It's fitting that Ingram’s chose transitions for a major editorial theme in 2020.
This year has seen unprecedented transitions. Many small businesses had to shutter, and corporations sent their employees home to work. Lives and jobs were lost, creating voids. It’s been a crazy year and sobering in many ways, but one principle stands out when it comes to managing wealth during a crisis: Focus on what you can control instead of what you cannot control.
Fear is mostly caused by uncertainty in the areas of life that we cannot control. The pandemic brought a large dose of that, which also impacted the financial markets. During a five-week period in February and March, S&P 500 stocks plunged 34 percent—only to then rocket 55 percent and are now at new highs. This happened even with a backdrop of a worsening pandemic, social unrest, and a contested presidential election, among others.
How could anyone have predicted this?
The financial markets are unpredictable and over the short run are driven largely by two things: fear and greed. These are two of our ugliest traits, but very powerful forces on investor decision-making. Acting on them often leads to market timing or even worse, going to cash at the worst possible time. These instincts can cause irreparable damage and reduce the likelihood of reaching long-term financial independence goals.
A wise investor focuses on things they can control like short- and long-term needs and then designs and implements a portfolio that has the highest probability of meeting those needs. To put it simply, hold enough high-quality bonds to provide for income needs for the short run (5 to 7 years) and enough diversified stocks to meet long-term needs after accounting for your risk tolerance.
So, regardless of how the financial markets, economy, interest rates, inflation, political elections, pandemic, etc., remember that your portfolio should always be anchored toward meeting needs vs. being driven by speculation. This disciplined approach helps provide investors the best chance of weathering the crisis of today and those to come.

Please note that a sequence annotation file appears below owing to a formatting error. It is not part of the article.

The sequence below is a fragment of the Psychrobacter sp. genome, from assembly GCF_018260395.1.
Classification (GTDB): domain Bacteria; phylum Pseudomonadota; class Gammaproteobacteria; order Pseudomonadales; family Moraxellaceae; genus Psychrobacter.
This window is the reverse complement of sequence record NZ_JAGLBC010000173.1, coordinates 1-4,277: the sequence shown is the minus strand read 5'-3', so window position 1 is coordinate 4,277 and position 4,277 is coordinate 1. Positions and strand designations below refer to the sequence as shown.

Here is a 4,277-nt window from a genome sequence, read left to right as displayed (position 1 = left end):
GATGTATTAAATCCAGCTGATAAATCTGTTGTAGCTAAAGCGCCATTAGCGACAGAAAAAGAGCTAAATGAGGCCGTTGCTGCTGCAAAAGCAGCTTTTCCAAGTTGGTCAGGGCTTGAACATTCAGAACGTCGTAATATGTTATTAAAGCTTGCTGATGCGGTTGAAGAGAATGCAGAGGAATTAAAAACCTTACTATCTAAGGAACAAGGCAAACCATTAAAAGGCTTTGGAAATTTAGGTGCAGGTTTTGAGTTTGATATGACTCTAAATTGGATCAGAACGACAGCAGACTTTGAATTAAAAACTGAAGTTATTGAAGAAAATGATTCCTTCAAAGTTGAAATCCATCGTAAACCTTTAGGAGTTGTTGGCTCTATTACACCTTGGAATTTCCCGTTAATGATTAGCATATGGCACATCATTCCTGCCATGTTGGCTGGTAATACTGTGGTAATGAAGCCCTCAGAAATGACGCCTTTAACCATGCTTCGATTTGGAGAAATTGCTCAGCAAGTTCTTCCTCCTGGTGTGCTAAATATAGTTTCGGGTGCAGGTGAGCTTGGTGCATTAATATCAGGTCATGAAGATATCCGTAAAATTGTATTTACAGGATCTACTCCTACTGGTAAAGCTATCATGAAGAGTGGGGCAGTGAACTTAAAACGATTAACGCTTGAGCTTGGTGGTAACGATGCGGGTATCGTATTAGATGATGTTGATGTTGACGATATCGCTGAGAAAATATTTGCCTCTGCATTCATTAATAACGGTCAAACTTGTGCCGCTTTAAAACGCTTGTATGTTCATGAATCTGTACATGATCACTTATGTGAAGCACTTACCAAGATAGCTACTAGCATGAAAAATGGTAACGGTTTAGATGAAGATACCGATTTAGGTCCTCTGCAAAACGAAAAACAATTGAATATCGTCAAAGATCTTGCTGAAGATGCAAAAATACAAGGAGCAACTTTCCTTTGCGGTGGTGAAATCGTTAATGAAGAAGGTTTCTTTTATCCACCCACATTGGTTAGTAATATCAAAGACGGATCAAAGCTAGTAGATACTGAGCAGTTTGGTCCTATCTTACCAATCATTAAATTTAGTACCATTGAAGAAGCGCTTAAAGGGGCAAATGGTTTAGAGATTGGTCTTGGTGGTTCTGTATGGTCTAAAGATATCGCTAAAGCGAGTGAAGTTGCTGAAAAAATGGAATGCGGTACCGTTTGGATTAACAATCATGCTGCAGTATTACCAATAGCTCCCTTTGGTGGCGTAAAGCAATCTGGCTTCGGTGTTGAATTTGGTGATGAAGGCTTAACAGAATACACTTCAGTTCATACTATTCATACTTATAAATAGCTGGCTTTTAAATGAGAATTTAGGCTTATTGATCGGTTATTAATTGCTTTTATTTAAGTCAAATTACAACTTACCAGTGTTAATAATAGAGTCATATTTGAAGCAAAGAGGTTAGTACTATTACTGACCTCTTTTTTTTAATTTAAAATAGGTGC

The presidential and congressional elections sparked much speculation about the future tax code. What is known is that the tax legislation and business relief introduced in 2020 is still in play through the end of the year. There is still time to save taxes and, in some cases, also meet charitable intent.
RMDs. The IRS waived required minimum distributions for retirees and beneficiaries of inherited IRAs in 2020. If you don’t need the income to meet daily expenses, consider deferring distributions this year to further shelter the money from taxes.
QCDs. Qualified charitable distributions are still allowed this year for those over age 70½. QCDs are direct transfers from an IRA to a qualified charity. They are excellent way to meet charitable intent and save taxes.
Cash Donations. The CARES Act modified the limit on cash donations to 100 percent of Adjusted Gross Income, up from 60 percent. Note that cash contributions to donor-advised funds are not eligible for the modified limit.
Tax-Loss Harvesting. The extreme market volatility earlier this year created opportunities to tax-loss harvest investment assets. Now is the time to review accounts for positions that have unrealized losses. Any capital losses realized will offset capital gains dollar for dollar. Up to $3,000 of excess losses can offset ordinary income. The remainder carries forward to the next year to offset future income and gains.
Stimulus Checks. Stimulus checks were sent to millions of taxpayers in 2020 using prior-year returns to determine eligibility. Eligibility is technically based on 2020 adjusted gross income (AGI). Taxpayers not eligible for the first round of checks may receive the stimulus check in the form of a 2020 tax credit if their incomes are less this year. Consider this when doing year-end income planning.
Small Business Relief. Several programs aimed at providing relief for small businesses, most notably the Paycheck Protection Program (PPP). Although this program stopped taking applications in August, Johnson County is still offering $10,000 grants to small businesses that were negatively impacted by COVID. Check eligibility requirements and apply for these grants through the Enterprise Center of Johnson County (https://www.ecjc.com/).
When it comes to investments and taxes, focusing on what we can control empowers us to confidently make decisions and have conviction about them. As we transition again, this time into 2021, having some certainty in an uncertain world sure feels comforting.